Election uncertainty: what the new civil rights movement, absentee ballots and the coronavirus could mean for the general election

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FILE – In this Nov. 1, 2016, file photo, mail-in ballots for the 2016 General Election are shown at the elections ballot center at the Salt Lake County Government Center, in Salt Lake City. As President Donald Trump rails against voting by mail, many members of his own political party are embracing it to keep their voters safe during the coronavirus outbreak. (AP Photo/Rick Bowmer, File)

ALBANY, N.Y. (NEWS10)- New York changed elections in the face of coronavirus. Officials allowed voters to cast absentee ballots in the primary election and moved the primary date to June 23. New York Public Interest Group Executive Director, Blair Horner, says in states where there is more broad access to absentee or vote by mail options; usually, the participation rates are higher.

Horner says New York’s actions could mean a much higher participation rate among eligible voters in the state. He says it will allow voters to register for an absentee ballot for the first time. Horner also says it’s difficult to predict what the absentee votes, combined with coronavirus pandemic and new Civil Rights Movement, might mean in terms of the general election.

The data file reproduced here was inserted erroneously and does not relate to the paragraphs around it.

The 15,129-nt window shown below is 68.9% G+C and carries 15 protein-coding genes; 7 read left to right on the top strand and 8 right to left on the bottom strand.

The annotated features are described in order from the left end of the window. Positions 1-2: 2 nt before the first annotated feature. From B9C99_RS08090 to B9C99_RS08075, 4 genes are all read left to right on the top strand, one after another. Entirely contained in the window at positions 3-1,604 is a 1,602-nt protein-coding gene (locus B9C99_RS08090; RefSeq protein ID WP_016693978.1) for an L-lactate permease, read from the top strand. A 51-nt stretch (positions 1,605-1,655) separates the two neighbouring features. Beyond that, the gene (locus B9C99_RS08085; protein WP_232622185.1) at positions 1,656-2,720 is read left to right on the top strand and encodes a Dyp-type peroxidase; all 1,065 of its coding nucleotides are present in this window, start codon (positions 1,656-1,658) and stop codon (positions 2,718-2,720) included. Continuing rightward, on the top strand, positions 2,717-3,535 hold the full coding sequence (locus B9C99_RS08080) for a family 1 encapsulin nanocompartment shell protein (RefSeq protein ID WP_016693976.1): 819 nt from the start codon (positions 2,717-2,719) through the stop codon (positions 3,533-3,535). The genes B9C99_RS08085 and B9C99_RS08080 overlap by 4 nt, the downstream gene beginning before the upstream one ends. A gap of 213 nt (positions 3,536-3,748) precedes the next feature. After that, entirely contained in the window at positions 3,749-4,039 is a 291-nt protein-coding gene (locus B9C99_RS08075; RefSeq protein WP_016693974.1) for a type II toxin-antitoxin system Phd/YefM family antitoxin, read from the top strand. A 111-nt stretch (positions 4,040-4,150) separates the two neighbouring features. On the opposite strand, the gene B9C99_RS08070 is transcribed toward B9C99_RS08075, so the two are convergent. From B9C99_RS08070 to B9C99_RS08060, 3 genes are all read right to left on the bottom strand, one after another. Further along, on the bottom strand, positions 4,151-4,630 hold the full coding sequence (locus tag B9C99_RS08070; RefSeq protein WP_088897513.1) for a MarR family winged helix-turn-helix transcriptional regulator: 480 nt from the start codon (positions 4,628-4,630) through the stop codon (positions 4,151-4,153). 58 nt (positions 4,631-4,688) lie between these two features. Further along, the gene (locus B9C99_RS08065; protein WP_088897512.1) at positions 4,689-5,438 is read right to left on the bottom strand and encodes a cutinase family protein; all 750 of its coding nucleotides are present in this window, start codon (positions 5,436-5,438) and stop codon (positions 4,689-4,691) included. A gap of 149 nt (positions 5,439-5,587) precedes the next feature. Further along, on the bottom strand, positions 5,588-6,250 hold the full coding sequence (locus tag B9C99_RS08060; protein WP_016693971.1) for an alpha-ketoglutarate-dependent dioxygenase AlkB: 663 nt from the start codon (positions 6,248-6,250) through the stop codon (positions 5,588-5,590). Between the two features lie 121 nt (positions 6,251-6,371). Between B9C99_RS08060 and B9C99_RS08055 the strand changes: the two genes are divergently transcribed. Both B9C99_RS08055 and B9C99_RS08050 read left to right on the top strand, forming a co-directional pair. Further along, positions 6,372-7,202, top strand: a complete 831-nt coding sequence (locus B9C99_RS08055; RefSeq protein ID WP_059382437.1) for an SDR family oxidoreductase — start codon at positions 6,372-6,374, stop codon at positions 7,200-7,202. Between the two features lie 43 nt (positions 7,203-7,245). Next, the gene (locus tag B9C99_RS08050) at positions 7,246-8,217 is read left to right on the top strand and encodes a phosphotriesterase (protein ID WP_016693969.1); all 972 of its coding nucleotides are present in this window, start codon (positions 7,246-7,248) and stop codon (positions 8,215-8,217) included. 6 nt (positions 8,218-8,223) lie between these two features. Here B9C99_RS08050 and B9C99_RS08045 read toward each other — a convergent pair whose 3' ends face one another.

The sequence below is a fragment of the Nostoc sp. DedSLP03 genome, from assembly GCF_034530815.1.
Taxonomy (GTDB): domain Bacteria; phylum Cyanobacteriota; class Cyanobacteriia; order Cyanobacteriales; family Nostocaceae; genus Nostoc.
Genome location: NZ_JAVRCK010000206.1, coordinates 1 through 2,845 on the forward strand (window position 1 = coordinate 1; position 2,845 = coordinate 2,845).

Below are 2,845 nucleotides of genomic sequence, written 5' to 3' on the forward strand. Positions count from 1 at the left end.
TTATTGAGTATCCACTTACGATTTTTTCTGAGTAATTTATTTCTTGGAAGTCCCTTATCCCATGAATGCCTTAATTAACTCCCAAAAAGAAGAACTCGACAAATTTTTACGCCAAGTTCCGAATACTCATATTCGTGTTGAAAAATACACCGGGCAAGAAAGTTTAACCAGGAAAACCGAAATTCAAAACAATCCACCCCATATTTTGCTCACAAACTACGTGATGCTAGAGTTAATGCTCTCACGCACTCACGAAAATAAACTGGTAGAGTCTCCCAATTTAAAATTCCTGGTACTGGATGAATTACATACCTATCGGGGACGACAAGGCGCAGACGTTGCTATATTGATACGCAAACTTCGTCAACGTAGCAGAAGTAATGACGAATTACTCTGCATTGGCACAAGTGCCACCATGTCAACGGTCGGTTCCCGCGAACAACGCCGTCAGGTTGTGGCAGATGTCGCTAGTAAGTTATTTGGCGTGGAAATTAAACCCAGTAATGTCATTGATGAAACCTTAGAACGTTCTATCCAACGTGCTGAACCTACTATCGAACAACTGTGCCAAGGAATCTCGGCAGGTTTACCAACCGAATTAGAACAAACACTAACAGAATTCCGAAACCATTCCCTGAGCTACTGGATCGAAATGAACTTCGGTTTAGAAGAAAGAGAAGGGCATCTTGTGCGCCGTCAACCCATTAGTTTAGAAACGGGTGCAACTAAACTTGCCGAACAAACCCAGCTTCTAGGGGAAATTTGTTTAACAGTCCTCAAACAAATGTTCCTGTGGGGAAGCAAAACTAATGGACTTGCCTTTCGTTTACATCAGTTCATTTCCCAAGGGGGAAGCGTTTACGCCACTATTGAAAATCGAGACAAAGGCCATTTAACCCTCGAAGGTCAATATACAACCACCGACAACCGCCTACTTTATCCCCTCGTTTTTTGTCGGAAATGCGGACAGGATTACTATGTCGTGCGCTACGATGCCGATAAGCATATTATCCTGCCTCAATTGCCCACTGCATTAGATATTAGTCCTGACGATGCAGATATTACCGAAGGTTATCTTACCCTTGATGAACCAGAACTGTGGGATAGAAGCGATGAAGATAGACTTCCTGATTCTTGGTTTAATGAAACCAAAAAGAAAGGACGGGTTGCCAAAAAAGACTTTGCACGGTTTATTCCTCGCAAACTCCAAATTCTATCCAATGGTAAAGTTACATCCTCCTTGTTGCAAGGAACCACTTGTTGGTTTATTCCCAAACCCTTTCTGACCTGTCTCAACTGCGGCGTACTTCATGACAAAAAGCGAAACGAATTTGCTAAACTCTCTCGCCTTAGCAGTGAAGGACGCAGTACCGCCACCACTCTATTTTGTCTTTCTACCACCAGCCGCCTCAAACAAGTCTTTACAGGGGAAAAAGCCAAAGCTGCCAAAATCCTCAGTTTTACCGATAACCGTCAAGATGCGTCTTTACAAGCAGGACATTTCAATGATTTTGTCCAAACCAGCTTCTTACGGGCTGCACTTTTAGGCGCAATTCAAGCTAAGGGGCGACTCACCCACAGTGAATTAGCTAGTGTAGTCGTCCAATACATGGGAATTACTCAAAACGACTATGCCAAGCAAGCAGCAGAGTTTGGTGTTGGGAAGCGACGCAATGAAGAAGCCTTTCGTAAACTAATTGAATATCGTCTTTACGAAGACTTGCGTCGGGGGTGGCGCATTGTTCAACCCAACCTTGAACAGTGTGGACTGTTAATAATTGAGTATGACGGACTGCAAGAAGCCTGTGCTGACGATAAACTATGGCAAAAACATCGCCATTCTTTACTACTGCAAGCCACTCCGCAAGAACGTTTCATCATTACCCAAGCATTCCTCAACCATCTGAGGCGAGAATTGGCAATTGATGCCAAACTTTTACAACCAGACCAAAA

With so many challenges in the upcoming general election and little history to pull from, Horner says it remains to be seen how or if they will affect each other. He says he anticipates a higher number of voters to participate as compared to what usually happens in the state during a presidential election.

There is evidence that supports making voting easier through a “no-excuse absentee” ballot system that would be attractive to New York voters. In 2018 the New York Senate released a report that looked at “no-excuse absentee” ballots, extended polling site hours, and early voting.

Nearly 80% out of 930 New York voters surveyed in the report said they would be more likely to vote if early voting was available, if the state implemented a “no-excuse absentee” system and if polling hours were extended to 6 a.m. to 9 p.m.

Horner says there are two proposals in New York that would ease voting restrictions. One would allow potential voters to register and vote on election day. The other would allow for absentee voting without having to provide an excuse, as is the current case.

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